On the first weekend of February, The Hurt Hub hosted their inaugural “Techstars Startup Weekend”—a hands-on 54-hour workshop which brought together active and aspiring entrepreneurs to workshop ideas for a startup. Participants—which included Davidson students, high schoolers, and community members— arrived on Friday and formed teams. By the end of the weekend they had brainstormed and developed a business plan, consulted with mentors, and delivered an investor pitch (with a working prototype) to a panel of judges.
Emma Balin, the Program Catalyst for the Hurt Hub, writes that the workshop aspired “to introduce our participants to esteemed entrepreneurs…as they refine their ideas and craft their pitches…[We aim] to simulate the startup process, in a fast-paced weekend intensive.”
Following an ice-breaker and networking session over dinner, participants listened to a brief lecture on basic startup methodologies. Each participant, then, prepared and presented a sixty-second startup pitch to their peers. Attendees voted on their favorite ideas and the top 9 ideas became the projects for the weekend.
One of those ideas came from Lorena James, a junior Environmental Social Science major: “I worked with a team of three to develop WeTat, a brand that replaces boring event nametags with scannable temporary tattoos,” James writes. “Our product would personalize the networking experience by allowing conferences to provide WeTats to their attendees.”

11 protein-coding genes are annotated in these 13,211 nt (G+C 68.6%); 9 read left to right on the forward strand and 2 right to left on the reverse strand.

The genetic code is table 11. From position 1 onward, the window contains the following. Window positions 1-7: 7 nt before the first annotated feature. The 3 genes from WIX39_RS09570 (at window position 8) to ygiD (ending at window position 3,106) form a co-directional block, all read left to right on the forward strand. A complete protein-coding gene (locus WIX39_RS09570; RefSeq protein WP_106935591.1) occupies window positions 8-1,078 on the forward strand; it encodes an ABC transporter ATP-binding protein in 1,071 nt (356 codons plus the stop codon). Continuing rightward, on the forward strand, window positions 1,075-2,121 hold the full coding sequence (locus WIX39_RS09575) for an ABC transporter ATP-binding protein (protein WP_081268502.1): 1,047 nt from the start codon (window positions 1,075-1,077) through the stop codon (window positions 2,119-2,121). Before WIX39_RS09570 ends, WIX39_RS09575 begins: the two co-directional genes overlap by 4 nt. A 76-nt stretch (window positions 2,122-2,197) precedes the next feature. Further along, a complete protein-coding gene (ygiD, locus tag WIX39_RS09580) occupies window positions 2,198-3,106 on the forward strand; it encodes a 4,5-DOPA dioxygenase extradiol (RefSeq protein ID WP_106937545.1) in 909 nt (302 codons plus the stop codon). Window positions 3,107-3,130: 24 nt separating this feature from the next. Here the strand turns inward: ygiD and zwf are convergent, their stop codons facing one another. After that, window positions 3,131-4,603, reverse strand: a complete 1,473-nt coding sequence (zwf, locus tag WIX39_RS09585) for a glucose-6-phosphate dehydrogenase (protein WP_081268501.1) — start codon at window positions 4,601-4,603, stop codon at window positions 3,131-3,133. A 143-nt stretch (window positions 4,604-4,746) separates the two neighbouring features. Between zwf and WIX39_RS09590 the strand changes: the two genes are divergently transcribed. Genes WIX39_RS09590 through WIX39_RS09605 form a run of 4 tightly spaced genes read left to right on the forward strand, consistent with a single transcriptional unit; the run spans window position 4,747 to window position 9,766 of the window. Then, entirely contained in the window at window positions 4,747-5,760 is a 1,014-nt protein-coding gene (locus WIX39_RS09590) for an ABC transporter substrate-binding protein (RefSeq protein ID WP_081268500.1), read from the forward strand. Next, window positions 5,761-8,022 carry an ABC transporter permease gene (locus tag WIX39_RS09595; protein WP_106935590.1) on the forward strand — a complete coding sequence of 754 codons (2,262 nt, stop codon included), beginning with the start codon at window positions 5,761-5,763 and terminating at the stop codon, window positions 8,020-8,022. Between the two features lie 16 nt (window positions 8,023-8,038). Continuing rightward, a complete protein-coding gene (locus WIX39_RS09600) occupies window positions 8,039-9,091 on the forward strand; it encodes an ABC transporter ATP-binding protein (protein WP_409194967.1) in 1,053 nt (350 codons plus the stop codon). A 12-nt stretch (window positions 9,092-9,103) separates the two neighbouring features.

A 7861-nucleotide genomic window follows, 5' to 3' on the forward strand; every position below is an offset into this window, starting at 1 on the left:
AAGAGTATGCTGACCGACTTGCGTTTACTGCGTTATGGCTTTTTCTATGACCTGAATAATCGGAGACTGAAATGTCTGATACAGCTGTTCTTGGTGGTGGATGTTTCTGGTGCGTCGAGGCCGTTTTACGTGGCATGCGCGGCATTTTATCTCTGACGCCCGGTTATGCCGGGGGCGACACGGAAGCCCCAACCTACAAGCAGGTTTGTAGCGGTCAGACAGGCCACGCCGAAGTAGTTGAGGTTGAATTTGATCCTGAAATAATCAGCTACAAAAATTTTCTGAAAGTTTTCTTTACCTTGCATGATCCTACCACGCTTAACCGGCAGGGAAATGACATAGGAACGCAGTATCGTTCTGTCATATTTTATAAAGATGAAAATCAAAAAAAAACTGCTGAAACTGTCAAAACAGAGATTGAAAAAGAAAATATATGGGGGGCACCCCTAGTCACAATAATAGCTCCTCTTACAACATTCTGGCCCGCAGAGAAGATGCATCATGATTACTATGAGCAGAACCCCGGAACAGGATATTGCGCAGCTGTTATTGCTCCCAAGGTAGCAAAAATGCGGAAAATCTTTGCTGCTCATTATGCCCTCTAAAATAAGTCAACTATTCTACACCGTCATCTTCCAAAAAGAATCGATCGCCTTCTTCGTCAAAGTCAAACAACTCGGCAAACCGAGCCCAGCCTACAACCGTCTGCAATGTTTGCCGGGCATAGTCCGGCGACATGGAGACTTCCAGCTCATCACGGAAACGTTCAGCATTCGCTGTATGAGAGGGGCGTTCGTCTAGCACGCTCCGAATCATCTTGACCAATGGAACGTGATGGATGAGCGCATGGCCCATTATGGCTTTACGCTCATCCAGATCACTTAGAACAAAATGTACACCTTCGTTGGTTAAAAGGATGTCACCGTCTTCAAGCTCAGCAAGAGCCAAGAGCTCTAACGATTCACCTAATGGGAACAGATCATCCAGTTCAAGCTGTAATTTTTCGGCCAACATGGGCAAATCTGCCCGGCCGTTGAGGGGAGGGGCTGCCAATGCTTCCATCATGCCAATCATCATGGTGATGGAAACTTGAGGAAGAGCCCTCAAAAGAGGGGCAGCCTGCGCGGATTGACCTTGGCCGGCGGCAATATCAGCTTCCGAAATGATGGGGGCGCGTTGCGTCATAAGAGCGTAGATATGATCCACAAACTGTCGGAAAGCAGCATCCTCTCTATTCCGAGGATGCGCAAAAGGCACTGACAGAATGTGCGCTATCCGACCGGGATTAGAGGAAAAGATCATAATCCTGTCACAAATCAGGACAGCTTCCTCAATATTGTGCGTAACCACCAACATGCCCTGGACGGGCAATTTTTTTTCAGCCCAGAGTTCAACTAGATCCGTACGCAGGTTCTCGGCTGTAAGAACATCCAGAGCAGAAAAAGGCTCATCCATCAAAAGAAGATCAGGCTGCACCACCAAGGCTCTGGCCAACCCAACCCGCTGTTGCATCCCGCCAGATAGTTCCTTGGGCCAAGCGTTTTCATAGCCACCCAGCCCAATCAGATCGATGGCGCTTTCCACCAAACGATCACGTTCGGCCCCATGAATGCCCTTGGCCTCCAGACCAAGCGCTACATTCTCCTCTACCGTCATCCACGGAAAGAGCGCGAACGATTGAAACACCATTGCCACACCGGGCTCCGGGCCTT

The next day, groups worked on their projects with occasional breaks to listen to brief lectures from industry leaders in the Charlotte area. Furthermore, volunteer mentors consulted with each of the groups, asking questions and helping refine their pitches. According to James, “all of our mentors were of great help, but some of their advice was contradictory. It was up to us…[to] decide on which advice to accept and which to ignore.” James, however, further acknowledges how this contradictory information allows her to understand how entrepreneurs approach advice: “ask a lot of questions and don’t be afraid to pivot more if necessary.”
On the last day, each group presented their business model—including, for some groups, a working prototype—to the judges. “In the end, we decided to go with temporary tattoos in order to reach a wider market. Using QR code technology, we were able to develop a prototype using printers at The Hurt Hub,” James notes.
James writes “[The workshop] effectively simulated…the startup process,” emphasizing that the fast-paced, community-based environment mimics her own startup experiences. James further writes she “recommend[s] the experience to anyone looking to start their own business venture.”
Student work from Startup Weekend, such as “WeTat,” exemplifies the Hurt Hub’s commitment to providing accessible resources for students interested in entrepreneurship. The former cotton mill on Delberg Street provides exceptional opportunities, such as the Techstars Startup Weekend, which connects inspired Davidson students with the greater Charlotte business community, providing avenues for post-collegiate success and building stronger bonds between college and community.